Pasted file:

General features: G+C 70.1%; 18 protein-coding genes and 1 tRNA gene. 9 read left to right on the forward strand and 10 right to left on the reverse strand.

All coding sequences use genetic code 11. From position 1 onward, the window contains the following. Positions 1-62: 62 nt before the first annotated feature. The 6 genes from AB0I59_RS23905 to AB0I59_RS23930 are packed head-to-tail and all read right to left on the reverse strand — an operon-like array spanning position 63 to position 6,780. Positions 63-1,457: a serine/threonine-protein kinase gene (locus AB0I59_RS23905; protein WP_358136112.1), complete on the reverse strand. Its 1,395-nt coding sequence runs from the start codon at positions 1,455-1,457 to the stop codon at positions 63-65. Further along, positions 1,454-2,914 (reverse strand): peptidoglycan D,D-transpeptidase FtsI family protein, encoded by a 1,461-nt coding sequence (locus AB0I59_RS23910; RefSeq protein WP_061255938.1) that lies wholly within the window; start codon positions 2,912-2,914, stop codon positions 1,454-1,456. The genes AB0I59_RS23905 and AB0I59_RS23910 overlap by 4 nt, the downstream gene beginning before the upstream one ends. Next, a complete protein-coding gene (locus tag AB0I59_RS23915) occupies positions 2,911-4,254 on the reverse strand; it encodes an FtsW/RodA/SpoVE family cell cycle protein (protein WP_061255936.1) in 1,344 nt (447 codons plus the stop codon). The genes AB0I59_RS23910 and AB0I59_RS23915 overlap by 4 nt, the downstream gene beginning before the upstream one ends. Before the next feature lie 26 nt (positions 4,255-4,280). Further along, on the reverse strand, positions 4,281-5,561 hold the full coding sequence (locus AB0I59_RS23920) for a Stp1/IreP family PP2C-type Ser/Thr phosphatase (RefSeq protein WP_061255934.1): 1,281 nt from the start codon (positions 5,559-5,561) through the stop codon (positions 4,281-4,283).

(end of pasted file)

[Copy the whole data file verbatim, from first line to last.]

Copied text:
General features: G+C 70.1%; 18 protein-coding genes and 1 tRNA gene. 9 read left to right on the forward strand and 10 right to left on the reverse strand.

All coding sequences use genetic code 11. From position 1 onward, the window contains the following. Positions 1-62: 62 nt before the first annotated feature. The 6 genes from AB0I59_RS23905 to AB0I59_RS23930 are packed head-to-tail and all read right to left on the reverse strand — an operon-like array spanning position 63 to position 6,780. Positions 63-1,457: a serine/threonine-protein kinase gene (locus AB0I59_RS23905; protein WP_358136112.1), complete on the reverse strand. Its 1,395-nt coding sequence runs from the start codon at positions 1,455-1,457 to the stop codon at positions 63-65. Further along, positions 1,454-2,914 (reverse strand): peptidoglycan D,D-transpeptidase FtsI family protein, encoded by a 1,461-nt coding sequence (locus AB0I59_RS23910; RefSeq protein WP_061255938.1) that lies wholly within the window; start codon positions 2,912-2,914, stop codon positions 1,454-1,456. The genes AB0I59_RS23905 and AB0I59_RS23910 overlap by 4 nt, the downstream gene beginning before the upstream one ends. Next, a complete protein-coding gene (locus tag AB0I59_RS23915) occupies positions 2,911-4,254 on the reverse strand; it encodes an FtsW/RodA/SpoVE family cell cycle protein (protein WP_061255936.1) in 1,344 nt (447 codons plus the stop codon). The genes AB0I59_RS23910 and AB0I59_RS23915 overlap by 4 nt, the downstream gene beginning before the upstream one ends. Before the next feature lie 26 nt (positions 4,255-4,280). Further along, on the reverse strand, positions 4,281-5,561 hold the full coding sequence (locus AB0I59_RS23920) for a Stp1/IreP family PP2C-type Ser/Thr phosphatase (RefSeq protein WP_061255934.1): 1,281 nt from the start codon (positions 5,559-5,561) through the stop codon (positions 4,281-4,283).